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In the Fearless Nadia series, produced by the Wadia brothers, who made it a point to slip in a social homily or two, the bad guys were usually shown sitting around in bars. Nadia herself, playing a wayward twin in Muqabla, is given to drinking and is shown as a girl of ‘easy virtue’ though in the end she redeems herself by saving her sister’s life. In Hindi films then and for a long time after, death was the only redemption for someone gone astray.

In the 1950s, when a breed of young directors — Raj Kapoor, Guru Dutt, Raj Khosla, Vijay Anand — started making urban-centric films, it was almost de rigeur to have a scene in a low-rent bar, complete with dancing girl and gamblers. Drinking, however, had to be shown mostly by implication — Bombay, where these films were conceived and made, was under strict Prohibition and censors frowned at even screen representations of alcohol. This continued, in one way or the other, till much later — in a cabaret scene in Jewel Thief (1967), the hero, Dev Anand, walks down the stairs to a basement level night club and props himself up at the bar, where a sign clearly announces, ‘For Permit Holders Only.’

Not that there was no drinking, but it was portrayed either as comedy—the innumerable drunken scenes by Johnny Walker or as tragedy, of which the most well known example is Devdas, based on the 1917 novel by Sharat Chandra Chattopadhyay.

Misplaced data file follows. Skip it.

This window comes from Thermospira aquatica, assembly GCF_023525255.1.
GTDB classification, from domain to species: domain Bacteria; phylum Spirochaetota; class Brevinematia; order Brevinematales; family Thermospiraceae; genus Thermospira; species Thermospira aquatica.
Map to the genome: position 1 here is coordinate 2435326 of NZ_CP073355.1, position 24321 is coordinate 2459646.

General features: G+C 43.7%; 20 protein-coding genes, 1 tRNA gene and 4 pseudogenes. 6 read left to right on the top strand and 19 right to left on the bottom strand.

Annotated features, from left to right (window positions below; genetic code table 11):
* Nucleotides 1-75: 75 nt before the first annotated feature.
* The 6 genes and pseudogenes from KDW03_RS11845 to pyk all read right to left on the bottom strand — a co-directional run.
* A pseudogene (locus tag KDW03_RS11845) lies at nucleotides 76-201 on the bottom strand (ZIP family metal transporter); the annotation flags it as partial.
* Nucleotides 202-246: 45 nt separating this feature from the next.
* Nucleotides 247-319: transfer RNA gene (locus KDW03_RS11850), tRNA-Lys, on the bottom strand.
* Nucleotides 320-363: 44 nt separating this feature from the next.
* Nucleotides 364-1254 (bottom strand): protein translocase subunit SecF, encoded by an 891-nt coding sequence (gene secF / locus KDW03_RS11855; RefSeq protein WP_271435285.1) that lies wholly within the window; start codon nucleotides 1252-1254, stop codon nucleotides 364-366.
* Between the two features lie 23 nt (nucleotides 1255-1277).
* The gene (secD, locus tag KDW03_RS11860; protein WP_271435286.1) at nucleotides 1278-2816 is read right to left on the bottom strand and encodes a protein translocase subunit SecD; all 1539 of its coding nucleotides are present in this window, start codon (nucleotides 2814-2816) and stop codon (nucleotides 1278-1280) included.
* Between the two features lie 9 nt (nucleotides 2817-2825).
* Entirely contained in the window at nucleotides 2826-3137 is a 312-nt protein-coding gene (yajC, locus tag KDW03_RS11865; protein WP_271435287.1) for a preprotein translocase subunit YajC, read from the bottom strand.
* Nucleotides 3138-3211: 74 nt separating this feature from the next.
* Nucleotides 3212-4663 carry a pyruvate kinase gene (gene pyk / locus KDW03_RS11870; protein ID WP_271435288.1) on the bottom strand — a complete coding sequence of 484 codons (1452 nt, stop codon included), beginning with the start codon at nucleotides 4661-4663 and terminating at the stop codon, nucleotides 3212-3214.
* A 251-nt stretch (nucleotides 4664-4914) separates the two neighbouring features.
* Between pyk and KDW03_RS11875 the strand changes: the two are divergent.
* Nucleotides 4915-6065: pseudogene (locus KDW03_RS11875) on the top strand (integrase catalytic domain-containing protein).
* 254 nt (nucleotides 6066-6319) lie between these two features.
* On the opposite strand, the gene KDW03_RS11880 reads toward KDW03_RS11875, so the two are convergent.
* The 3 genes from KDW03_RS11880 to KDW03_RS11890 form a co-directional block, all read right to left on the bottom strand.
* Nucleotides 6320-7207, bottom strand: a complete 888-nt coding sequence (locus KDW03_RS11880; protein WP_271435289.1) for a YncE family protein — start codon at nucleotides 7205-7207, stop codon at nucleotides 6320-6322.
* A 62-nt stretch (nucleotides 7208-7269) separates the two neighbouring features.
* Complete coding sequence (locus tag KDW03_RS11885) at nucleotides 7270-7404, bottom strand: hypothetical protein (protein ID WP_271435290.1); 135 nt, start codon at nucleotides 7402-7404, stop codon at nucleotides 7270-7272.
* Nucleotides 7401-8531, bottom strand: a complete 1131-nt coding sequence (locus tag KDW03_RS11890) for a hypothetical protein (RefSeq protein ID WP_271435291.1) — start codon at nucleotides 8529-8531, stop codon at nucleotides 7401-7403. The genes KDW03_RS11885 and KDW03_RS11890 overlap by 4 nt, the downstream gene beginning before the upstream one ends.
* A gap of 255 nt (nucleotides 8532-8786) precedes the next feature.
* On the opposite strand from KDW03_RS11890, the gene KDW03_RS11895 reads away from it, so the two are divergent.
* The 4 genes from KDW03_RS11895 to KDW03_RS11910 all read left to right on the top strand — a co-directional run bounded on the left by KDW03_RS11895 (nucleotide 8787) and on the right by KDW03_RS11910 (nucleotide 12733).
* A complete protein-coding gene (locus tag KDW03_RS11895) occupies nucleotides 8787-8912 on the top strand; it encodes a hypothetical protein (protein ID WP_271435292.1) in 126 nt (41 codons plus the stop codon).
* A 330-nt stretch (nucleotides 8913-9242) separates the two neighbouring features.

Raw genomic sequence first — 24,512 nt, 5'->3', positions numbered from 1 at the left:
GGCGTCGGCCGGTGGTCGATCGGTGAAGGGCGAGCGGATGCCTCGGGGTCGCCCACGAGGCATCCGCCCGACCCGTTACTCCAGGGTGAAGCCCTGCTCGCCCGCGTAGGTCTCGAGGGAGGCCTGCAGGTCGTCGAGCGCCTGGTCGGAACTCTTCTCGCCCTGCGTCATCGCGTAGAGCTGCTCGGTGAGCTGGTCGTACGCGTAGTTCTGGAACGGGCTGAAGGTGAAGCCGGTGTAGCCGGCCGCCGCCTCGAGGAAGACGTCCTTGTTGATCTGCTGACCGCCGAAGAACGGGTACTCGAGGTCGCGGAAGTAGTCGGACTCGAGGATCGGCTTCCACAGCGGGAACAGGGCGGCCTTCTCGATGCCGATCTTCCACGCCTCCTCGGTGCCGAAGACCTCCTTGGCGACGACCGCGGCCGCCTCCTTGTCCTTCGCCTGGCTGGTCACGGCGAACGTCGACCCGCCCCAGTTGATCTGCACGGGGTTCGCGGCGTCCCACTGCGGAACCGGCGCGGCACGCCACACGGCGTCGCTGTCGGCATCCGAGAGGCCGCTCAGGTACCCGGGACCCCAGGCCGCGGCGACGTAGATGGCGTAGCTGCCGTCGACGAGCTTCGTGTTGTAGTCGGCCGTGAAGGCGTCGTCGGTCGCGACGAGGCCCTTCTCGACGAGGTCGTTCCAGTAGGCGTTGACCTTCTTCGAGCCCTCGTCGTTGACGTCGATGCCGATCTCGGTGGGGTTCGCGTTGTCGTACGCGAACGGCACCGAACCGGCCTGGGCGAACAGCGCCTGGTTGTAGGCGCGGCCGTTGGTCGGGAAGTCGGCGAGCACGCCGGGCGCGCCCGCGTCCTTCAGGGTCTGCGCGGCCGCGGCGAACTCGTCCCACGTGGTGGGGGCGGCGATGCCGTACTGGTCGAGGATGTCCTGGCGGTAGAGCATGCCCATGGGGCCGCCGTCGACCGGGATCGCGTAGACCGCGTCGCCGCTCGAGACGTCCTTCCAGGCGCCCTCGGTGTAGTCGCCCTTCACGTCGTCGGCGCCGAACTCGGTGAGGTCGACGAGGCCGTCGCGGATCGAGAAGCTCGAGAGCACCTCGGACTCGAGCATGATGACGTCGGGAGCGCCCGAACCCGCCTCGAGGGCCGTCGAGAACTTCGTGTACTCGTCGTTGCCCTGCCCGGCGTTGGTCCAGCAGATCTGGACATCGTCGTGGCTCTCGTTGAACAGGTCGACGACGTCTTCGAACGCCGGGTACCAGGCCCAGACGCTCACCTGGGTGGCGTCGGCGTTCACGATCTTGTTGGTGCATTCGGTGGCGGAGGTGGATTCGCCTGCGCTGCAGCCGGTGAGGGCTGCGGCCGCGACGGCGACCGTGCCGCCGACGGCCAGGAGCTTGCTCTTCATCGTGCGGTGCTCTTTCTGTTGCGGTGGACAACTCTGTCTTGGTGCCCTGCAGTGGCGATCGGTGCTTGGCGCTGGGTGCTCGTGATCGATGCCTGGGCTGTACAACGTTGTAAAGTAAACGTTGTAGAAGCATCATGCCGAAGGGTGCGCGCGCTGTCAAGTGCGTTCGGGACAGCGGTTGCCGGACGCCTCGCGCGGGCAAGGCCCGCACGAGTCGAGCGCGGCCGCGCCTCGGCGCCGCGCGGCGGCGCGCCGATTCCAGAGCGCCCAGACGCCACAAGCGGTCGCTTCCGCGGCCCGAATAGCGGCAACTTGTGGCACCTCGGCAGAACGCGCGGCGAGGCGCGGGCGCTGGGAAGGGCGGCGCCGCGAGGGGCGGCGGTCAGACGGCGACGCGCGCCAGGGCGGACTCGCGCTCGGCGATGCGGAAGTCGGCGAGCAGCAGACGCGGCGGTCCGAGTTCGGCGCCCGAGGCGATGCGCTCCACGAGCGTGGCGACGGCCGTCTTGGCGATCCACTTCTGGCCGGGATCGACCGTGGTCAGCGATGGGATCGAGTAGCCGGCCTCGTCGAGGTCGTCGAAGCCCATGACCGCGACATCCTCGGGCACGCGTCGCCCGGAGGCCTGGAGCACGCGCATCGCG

Several versions of Devdas in different languages have been made. From the 1930s to the early noughties, the film, with its maudlin and defeatist theme, has found favour not just with directors but also audiences—almost all versions have been hits. There are many ways to interpret the novel, which the author himself was not happy with.

Though it is not a direct commentary or critique of the more stifling conventions of the time, it draws upon the social mores of the period in which it is based. Devdas is a zamindar who just cannot find it in him to break the shackles of his class and marry the girl he loves. He runs away and takes refuge in drink. In Calcutta, he is introduced to the city’s richest and most beautiful prostitute Chandramukhi, but insults her because of her profession. Both, the noble and golden-hearted Chandramukhi, and his childhood sweetheart, Paro, are props to the weak-willed Devdas, whose broken heart is at the centre of the story. Despite the degradation thanks to his alcoholism, the notion of taking to drink because of lost love acquired a glamorous patina among lovelorn Indian youth. Dilip Kumar at least brought enormous depth to the role and the scenes showing him in a gutter would be a warning to anyone considering drinking too much alcohol; in Sanjay Leela Bhansali’s modern take, the dazzling sets, sarees and actors pushed the drinking part into the background. This version was not about boozing, which was more or less seen as a fun activity—it was about song and dance by the two female leads.

An essay excerpted from House Spirit: Drinking in India, an soon to be released anthology on drinking, edited by Palash Krishna Mehrotra and published by Speaking Tree.